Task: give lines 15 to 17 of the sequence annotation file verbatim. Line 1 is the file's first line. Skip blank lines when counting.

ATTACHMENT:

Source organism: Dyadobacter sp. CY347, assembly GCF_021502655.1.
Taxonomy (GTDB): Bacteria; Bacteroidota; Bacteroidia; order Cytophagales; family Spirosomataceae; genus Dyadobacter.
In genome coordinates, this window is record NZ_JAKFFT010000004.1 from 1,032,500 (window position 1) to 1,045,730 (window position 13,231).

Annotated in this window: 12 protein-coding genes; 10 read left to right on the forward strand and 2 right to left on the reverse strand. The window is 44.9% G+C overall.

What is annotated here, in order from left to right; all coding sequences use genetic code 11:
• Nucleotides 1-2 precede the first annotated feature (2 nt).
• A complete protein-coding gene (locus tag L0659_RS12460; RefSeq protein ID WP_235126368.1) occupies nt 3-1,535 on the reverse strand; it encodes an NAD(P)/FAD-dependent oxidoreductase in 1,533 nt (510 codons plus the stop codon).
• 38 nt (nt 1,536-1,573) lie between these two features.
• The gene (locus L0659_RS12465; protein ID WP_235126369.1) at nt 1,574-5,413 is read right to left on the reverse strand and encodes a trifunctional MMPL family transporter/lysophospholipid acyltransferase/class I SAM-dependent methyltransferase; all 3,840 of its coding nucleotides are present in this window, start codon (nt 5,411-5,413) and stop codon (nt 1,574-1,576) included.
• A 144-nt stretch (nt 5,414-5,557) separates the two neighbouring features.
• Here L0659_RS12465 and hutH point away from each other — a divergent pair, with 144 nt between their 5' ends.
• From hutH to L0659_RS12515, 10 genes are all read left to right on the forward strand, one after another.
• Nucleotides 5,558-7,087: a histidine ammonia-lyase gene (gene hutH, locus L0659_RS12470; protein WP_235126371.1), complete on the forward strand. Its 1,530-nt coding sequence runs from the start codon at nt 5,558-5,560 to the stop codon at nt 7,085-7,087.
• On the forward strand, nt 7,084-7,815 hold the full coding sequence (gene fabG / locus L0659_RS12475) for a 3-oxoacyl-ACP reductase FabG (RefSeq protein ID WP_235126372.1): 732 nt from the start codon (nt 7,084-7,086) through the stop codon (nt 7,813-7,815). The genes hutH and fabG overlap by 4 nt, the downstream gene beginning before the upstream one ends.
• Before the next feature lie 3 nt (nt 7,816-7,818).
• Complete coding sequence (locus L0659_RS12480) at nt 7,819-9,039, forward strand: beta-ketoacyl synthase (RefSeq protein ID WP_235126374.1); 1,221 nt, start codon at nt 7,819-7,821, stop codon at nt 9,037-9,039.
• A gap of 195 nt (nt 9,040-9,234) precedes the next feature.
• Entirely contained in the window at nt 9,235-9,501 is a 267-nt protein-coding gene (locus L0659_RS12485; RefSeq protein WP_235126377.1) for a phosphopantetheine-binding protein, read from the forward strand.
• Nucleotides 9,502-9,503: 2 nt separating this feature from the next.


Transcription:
• Before the next feature lie 3 nt (nt 7,816-7,818).
• Complete coding sequence (locus L0659_RS12480) at nt 7,819-9,039, forward strand: beta-ketoacyl synthase (RefSeq protein ID WP_235126374.1); 1,221 nt, start codon at nt 7,819-7,821, stop codon at nt 9,037-9,039.
• A gap of 195 nt (nt 9,040-9,234) precedes the next feature.